All statistical analyses were performed with the R statistical package (R Core Team, 2018).
The climatic data retrieved from AEMET and the calculated ombrothermic indexes (Rivas-Martínez, 2007) indicated 2018 was a “standard” year given the low number of days per month with zero rainfall and air temperatures above mean monthly values, while 2017 will be classified as a dry year (Supplementary Figure 1 and Supplementary Table 2). Moreover, the statistical analyses indicated that SWC was not strongly correlated with elevation in our gradient, while denoting a strong negative correlation with the date of sampling, i.e., the progress of the growing season (Supplementary Table 4).
Pro content varied significantly throughout the growing season in both years, whereas the effect of elevation depended on the species. In the overall analysis with species as a random factor, there was a significant accumulation in mean Pro as the growing season advanced (p < 0.05). Conversely, our model showed no significant mean changes in Pro along the elevation gradient (p > 0.05). Our analysis revealed a significant difference in the mean Pro between years, with a higher overall Pro accumulation during the atypically dry year 2017 than under the milder conditions of 2018. The most significant increase in mean Pro occurred between July and August in both years (p < 0.001), as were the lowest SWC measurements. Overall, there was a significant temporal increase in mean Pro per species during the second half of the growing season in both years (Figures 2, 3). Seasonal mean Pro content per species was substantially higher in 2017 than in 2018 in E. penyalarense (295.5 vs. 268.3 μmol/gDW), J. humilis (229.1 vs. 73.3 μmol/gDW), J. alpina (89.4 vs. 71.5 μmol/gDW), and S. carpetanus (357.4 vs. 290.9 μmol/gDW), in contrast to the findings in A. caespitosa (78.1 vs. 111.4 μmol/gDW), F. curvifolia (58.7 vs. 84.7 μmol/gDW), and H. vahlii (102.4 vs. 141.0 μmol/gDW). The seasonal accumulation pattern for mean Pro was recurring in A. caespitosa and E. penyalarense, while no clear accumulation pattern was observed in the remaining high-mountain specialists.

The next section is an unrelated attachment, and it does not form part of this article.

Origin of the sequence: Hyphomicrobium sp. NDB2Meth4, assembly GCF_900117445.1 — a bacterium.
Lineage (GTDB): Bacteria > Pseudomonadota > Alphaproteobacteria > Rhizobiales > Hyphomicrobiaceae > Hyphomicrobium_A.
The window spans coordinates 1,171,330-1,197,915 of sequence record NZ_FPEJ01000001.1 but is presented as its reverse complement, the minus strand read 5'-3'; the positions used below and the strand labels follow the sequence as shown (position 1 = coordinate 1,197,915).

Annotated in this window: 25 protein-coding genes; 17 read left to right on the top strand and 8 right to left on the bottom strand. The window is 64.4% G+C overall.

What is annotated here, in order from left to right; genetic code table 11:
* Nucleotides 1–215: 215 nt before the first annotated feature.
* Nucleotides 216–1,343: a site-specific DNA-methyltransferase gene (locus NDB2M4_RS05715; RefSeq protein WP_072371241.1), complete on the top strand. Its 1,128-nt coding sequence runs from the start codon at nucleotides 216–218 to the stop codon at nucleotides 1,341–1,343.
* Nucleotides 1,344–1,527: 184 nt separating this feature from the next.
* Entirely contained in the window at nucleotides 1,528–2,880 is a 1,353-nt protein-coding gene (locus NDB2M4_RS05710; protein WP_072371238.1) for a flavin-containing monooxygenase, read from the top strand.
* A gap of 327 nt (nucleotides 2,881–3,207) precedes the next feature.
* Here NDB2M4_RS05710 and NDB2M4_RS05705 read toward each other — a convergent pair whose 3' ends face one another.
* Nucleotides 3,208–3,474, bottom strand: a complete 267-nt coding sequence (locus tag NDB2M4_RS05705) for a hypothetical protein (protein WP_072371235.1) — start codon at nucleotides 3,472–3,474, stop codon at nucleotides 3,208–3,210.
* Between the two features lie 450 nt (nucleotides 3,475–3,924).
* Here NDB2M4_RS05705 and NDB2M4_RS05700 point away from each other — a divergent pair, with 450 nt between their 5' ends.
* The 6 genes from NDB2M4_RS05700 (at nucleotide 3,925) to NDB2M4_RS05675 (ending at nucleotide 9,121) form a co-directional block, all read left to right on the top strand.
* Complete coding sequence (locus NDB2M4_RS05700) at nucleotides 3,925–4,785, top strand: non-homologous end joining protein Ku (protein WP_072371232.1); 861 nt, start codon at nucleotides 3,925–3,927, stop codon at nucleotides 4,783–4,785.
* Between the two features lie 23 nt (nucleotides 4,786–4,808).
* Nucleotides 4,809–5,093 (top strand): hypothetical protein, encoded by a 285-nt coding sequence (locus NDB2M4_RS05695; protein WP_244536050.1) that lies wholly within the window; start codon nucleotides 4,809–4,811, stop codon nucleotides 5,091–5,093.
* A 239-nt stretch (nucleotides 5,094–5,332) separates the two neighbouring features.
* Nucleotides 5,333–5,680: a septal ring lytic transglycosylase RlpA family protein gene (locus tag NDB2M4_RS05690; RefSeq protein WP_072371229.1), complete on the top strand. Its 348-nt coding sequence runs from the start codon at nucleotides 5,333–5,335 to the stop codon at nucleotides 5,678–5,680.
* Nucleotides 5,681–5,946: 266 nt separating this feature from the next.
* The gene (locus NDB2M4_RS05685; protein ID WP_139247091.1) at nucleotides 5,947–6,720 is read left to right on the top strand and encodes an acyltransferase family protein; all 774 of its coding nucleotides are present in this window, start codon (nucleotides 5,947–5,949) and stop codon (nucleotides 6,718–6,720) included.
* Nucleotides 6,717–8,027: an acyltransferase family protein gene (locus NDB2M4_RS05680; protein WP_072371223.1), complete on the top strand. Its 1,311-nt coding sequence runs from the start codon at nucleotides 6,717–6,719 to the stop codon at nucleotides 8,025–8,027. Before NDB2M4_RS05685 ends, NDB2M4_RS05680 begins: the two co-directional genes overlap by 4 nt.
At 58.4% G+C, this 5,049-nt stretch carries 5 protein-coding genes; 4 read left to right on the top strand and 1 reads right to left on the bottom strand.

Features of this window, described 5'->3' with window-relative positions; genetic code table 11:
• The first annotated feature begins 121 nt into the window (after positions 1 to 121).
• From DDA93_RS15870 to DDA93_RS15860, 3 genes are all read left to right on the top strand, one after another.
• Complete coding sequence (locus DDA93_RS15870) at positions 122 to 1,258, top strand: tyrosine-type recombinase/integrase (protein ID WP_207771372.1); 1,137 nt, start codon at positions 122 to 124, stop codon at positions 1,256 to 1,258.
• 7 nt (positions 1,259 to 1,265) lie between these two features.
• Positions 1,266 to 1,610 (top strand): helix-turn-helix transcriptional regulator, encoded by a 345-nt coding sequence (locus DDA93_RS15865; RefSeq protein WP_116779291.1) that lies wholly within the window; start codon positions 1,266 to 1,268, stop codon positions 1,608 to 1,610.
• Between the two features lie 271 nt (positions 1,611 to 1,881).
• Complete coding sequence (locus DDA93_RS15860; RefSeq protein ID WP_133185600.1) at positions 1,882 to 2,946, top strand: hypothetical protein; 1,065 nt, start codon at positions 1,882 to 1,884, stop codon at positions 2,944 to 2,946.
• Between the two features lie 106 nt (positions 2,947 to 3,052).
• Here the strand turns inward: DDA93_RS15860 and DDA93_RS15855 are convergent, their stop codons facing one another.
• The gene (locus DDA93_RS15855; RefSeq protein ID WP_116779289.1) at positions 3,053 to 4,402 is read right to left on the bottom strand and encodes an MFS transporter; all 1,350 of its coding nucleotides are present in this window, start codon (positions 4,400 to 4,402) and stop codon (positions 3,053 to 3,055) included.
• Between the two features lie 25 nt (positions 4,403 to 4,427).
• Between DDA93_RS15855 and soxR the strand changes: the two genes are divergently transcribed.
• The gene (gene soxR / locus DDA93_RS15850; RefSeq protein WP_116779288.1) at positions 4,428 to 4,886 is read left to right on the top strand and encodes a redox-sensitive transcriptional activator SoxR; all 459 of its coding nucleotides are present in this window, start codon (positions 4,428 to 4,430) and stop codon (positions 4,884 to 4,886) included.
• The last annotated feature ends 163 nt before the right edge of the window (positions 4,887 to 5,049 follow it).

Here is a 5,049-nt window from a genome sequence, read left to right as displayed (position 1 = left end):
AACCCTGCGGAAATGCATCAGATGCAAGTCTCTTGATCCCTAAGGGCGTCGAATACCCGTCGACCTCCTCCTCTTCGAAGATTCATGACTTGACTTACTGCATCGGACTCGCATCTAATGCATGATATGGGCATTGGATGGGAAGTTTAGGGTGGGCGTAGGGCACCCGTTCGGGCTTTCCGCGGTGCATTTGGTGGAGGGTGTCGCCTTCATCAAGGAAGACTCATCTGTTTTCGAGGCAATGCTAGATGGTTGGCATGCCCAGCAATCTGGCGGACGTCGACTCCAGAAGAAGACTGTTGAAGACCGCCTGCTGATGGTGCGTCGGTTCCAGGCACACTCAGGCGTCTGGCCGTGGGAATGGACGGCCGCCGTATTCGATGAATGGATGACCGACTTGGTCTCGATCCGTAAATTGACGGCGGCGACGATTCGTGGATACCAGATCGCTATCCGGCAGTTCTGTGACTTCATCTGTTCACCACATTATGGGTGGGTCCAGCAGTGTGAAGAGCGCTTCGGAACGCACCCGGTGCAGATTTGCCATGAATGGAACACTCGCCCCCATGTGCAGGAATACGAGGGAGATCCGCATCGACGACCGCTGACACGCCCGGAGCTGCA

Figure 2. Seasonal variation in Pro content in the studied chamaephytes (dwarf shrubs), J. alpina, and A. caespitosa at each sampling site and throughout their active growing season in 2017, 2018. For each sampling event, n = 10.
Figure 3. Seasonal variation in Pro content in hemicryptophytes E. penyalarense, F. curvifolia, S. carpetanus, H. vahlii, and J. humilis in both years of study (2017, 2018) throughout the elevation gradient. For each sampling event, n = 10.
In chamaephytes, the Pro buildup showed significant changes throughout the growing season, in parallel with the seasonal decline of SWC (summer drought). In both years of study, Pro content in A. caespitosa significantly increased throughout the growing season (p < 0.001; Figure 2). Regarding J. alpina, Pro content only showed significant seasonal variation in plots located above the optimum elevation for J. alpina (∼2,000 m; p < 0.001) when the SWC suffered rapid declines.